The placement and direction of your thermostat can greatly affect your heating and cooling costs. If it is placed in a less-than-ideal location, your thermostat reading could be off by several degrees, causing the system to run more or less than it should. To maintain thermal comfort and keep your bills under control, consider some simple strategies for placing your thermostat.
Where to Install a Thermostat
As a general rule of thumb, thermostats should be installed on interior walls and not on exterior walls. A hallway is often an ideal location, if it is in the central part of the house, or place the thermostat in the room in which you spend most of your time, such as the family room. Locate the thermostat about five feet above the floor, or at a comfortable height for you to read and adjust it.
Before you settle on a particular wall for your thermostat, consider the direction it is facing and its orientation to other elements. For example, your thermostat should be located far from any elements that produce heat, such as kitchen appliances or light fixtures, as well as exterior doors or windows. Don't place it on a wall that receives direct sunlight at any point in the day.
Also, consider the layout of your HVAC system. It is better to place a thermostat adjacent to a return vent rather than a supply vent, which will throw off the reading. Also, never place thermostats behind doors or beneath stairs, as vibrations can affect their accuracy.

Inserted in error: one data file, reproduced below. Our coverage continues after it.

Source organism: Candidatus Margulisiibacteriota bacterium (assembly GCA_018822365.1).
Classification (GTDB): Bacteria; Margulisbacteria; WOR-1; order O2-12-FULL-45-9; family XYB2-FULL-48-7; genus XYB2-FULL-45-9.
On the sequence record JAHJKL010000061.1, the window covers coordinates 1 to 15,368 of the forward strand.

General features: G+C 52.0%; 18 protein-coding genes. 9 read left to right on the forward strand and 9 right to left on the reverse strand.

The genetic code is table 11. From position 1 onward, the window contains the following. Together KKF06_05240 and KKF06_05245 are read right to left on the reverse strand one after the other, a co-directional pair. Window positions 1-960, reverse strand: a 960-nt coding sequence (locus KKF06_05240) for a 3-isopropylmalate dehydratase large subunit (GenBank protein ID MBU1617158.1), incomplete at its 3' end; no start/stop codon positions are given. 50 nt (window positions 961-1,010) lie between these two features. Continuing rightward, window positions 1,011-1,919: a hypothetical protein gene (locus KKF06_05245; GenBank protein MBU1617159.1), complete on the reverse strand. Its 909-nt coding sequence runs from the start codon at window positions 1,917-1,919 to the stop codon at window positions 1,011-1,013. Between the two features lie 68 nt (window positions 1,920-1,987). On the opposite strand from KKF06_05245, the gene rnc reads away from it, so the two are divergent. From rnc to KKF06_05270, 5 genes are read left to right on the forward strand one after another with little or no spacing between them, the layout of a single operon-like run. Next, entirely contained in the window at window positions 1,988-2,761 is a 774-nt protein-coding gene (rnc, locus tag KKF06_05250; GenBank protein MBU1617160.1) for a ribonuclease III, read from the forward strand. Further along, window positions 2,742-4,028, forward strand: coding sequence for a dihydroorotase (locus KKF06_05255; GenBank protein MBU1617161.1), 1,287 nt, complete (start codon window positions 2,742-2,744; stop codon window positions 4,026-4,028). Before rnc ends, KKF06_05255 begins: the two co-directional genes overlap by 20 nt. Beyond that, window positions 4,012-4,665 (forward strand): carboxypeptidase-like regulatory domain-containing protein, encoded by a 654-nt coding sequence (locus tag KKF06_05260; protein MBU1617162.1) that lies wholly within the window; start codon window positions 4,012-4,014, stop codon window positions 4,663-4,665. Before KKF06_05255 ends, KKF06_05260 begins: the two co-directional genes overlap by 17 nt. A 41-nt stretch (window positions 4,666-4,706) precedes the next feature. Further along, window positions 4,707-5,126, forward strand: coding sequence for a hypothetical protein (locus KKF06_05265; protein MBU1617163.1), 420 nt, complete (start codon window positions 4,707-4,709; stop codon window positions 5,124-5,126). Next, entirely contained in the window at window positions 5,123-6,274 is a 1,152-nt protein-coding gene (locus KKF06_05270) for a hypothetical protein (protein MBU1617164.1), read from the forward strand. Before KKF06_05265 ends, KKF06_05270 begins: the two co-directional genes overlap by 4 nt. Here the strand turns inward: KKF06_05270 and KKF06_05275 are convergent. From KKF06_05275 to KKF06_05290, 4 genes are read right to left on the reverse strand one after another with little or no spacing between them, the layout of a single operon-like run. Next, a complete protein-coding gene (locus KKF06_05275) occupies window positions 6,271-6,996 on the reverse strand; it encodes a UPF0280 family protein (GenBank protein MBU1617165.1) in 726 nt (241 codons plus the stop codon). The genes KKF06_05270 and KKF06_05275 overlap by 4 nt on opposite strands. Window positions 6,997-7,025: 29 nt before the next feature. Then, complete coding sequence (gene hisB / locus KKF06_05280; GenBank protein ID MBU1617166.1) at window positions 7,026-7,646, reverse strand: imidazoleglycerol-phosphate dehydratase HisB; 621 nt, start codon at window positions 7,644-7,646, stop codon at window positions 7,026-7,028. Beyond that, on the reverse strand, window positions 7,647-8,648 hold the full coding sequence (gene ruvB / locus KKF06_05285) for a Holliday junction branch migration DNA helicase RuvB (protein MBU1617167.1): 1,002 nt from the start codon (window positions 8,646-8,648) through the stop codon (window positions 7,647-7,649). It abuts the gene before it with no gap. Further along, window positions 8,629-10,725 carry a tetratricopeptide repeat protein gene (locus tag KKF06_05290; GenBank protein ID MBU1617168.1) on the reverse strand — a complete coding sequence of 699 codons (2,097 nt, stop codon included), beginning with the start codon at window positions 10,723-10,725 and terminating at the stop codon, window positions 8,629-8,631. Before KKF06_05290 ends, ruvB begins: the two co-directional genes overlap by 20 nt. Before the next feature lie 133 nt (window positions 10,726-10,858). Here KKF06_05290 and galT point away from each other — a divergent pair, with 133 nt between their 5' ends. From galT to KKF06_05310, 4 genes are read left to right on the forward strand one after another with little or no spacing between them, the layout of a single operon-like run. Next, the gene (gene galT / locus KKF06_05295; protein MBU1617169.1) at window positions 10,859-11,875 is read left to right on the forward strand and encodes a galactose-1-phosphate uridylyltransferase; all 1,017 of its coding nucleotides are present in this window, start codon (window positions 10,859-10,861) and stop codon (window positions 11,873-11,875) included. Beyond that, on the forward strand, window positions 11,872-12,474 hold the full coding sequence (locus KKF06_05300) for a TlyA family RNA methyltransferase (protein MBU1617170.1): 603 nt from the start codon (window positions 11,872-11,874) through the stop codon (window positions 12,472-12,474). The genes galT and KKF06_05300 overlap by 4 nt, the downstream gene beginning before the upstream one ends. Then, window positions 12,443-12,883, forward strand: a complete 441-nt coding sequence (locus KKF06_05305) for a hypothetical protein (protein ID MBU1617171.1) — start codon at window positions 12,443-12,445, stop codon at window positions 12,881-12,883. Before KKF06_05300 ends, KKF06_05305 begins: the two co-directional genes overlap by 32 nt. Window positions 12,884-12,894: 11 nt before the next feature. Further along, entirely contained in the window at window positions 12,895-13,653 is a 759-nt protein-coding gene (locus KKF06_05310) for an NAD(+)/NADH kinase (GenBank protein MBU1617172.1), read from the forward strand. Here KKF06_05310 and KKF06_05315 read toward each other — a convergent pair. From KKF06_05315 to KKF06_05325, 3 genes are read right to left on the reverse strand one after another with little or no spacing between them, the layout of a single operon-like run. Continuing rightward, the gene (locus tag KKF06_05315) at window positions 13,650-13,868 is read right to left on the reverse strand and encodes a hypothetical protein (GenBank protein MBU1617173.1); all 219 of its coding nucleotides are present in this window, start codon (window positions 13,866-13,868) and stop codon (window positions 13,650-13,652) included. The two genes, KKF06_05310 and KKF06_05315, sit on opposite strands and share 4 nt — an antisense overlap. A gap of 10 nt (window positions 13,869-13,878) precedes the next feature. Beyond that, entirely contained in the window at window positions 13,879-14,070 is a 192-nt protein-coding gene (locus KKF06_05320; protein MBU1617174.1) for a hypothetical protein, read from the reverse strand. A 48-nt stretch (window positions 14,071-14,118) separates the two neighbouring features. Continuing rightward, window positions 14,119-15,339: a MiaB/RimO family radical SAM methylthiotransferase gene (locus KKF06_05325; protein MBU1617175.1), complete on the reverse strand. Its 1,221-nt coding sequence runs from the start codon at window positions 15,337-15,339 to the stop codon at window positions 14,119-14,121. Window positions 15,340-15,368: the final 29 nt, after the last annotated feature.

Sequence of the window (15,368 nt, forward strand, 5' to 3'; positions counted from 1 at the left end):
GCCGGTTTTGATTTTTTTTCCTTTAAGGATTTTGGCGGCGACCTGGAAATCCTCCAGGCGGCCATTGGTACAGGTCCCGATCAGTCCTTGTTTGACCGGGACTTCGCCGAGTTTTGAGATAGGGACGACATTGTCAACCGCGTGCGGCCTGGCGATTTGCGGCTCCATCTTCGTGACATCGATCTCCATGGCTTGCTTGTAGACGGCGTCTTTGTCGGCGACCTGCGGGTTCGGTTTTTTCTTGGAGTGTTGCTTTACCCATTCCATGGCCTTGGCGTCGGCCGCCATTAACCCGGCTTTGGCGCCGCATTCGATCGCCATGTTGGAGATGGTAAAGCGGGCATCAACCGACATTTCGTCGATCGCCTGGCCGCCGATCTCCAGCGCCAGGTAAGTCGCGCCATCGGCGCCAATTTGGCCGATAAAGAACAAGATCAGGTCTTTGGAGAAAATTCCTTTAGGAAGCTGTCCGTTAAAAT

Once you have decided on the proper placement and direction of your thermostat, there are a few other options to consider to improve its efficiency. You might consider investing in a programmable thermostat. Depending on your daily routine, you can set the thermostat to warm or cool your home before you wake up, and then maintain a certain temperature while you are gone during the day to reduce operating costs. Similarly, the temperature adjusts again before you arrive home to a comfortable level.
Another option is to install a remote control thermostat so that you can adjust the temperature from anywhere in the house. This is especially convenient if the thermostat location is far away from your bedroom, for example.
What is the Ideal Location for a Thermostat?
A thermostat's location may affect its function and the reliability of the information it reports.
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